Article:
Reprinted from Winter 2013
Informal employment is back on the policy agenda. Not only is it rising steadily in developed countries—it also already represents the majority of the workforce in most developing countries. Adding to policy concerns are the lingering impacts of the Great Recession on employment and the global crisis of youth unemployment. In all parts of the world, the reality is that the majority of informal workers are poor, and the majority of working poor are informally employed.
Historically, labor law, labor statistics, and labor organizing have all centered on the notion of a recognized employer–employee relation- ship. But in addition to self-employed workers, increasingly, many wage or salaried workers are no longer in a clearly recognized employer– employee relationship. These two groups are generally referred to as “informal workers” in developing countries and “nonstandard workers” in developed countries.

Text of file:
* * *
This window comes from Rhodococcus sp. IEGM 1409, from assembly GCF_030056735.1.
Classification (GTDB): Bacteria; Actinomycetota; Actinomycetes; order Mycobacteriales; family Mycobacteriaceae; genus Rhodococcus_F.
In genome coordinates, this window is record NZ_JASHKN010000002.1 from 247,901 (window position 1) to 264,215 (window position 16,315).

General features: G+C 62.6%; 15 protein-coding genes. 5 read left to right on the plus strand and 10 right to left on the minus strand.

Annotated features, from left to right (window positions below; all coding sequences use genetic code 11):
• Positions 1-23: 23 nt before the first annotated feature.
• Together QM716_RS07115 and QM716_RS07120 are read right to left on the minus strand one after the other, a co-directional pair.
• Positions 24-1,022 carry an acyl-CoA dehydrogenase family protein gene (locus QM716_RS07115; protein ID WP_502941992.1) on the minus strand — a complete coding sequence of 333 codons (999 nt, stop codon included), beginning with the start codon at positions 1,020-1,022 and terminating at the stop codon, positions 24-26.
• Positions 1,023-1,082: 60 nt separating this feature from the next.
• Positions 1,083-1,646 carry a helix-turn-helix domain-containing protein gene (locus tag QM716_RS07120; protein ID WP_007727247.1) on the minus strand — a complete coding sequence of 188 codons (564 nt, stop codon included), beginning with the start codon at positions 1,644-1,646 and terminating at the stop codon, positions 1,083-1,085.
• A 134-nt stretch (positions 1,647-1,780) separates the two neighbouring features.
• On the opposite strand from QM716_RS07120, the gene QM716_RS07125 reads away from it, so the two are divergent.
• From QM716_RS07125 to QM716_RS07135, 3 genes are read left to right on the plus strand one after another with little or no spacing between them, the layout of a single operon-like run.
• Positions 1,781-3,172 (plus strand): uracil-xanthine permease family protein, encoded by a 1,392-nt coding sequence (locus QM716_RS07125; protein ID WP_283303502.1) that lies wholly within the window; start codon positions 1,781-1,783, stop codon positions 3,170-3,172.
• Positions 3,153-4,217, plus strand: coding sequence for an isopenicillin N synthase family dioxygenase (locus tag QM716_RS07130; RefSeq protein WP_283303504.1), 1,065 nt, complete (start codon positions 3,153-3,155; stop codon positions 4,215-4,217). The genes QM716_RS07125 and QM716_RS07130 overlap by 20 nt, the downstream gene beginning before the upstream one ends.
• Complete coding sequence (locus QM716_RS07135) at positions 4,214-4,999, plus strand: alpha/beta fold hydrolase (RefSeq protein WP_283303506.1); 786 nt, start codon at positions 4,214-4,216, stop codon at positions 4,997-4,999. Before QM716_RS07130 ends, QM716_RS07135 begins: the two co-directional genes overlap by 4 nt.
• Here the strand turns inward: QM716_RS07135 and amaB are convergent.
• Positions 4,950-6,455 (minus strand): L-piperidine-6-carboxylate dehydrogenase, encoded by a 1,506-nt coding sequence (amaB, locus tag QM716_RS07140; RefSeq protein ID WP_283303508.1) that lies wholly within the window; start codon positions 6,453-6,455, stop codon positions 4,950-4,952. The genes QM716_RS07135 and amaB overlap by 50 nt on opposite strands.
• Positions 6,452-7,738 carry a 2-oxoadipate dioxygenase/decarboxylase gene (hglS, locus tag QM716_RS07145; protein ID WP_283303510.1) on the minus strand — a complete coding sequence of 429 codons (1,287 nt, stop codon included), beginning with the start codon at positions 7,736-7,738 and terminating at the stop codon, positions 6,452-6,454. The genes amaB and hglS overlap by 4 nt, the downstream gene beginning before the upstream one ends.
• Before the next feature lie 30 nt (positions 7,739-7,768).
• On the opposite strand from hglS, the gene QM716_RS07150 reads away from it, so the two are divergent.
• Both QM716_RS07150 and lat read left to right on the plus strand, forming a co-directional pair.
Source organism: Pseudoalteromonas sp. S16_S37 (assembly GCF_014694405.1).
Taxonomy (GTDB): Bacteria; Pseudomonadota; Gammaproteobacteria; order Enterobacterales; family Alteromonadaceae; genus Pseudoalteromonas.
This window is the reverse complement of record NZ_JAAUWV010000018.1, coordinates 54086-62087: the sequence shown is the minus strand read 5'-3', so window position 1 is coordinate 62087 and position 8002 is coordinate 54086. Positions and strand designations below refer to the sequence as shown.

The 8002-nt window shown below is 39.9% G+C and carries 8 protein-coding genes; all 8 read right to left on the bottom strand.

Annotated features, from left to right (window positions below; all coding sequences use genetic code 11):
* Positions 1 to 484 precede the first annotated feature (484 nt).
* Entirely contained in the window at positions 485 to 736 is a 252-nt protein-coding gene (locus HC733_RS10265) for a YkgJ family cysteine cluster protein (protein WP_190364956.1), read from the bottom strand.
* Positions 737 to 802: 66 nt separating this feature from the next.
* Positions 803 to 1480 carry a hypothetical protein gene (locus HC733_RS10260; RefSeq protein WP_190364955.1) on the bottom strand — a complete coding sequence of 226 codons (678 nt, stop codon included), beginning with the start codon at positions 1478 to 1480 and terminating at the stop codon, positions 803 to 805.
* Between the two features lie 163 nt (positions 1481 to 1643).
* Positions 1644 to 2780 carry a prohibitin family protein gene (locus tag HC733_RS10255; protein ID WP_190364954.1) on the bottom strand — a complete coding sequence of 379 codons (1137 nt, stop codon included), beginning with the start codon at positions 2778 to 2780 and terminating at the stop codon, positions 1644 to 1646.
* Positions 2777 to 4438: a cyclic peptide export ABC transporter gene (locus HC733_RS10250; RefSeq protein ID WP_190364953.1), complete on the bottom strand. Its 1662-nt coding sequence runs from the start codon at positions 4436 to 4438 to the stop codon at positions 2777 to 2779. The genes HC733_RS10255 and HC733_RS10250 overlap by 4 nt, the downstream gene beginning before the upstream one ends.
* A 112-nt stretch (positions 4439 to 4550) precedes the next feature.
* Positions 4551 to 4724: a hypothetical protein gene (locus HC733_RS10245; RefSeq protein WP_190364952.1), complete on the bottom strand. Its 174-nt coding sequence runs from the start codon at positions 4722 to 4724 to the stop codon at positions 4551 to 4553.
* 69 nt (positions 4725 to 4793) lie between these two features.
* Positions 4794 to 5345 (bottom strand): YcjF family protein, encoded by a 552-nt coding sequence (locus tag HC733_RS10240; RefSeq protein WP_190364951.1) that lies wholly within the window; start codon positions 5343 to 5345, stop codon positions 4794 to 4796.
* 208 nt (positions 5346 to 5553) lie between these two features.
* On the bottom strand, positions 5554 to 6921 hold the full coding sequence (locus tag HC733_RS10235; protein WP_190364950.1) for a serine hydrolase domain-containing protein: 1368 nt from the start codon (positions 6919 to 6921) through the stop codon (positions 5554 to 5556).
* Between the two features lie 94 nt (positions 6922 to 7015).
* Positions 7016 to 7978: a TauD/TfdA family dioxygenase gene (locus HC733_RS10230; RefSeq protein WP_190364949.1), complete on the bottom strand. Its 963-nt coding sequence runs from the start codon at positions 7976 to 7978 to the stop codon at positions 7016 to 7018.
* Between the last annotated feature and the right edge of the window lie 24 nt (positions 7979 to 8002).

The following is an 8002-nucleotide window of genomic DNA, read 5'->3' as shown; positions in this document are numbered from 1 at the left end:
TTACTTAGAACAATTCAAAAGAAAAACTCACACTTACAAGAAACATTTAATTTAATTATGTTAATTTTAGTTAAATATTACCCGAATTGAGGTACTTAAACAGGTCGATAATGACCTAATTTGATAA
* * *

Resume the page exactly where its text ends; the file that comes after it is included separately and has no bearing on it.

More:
Following a decade of work by the International Labour Office (ILO) and its statistical partners,[i] the concept of “informal employment” has been expanded to include all forms of employment without legal and social protection both inside and outside informal enterprises.2[ii]
This expanded definition is of critical importance to everyone engaged in organizing informal workers and securing legal and social protection for them.
So defined, informal employment can be meaningfully disaggregated into subcategories according to status in employment, as follows:
Informal self-employment—including employers in informal enterprises, own account workers in informal enterprises, contributing family workers (in informal and formal enterprises), members of informal producers’ cooperatives (where these exist); and
Informal wage employment—employees or wage workers hired without legal or social protection by formal firms, informal enterprises, or house- holds, including employees of informal enterprises, casual or day laborers, temporary or part-time workers, paid domestic workers, contract workers, unregistered or undeclared workers, and industrial outworkers (also called homeworkers)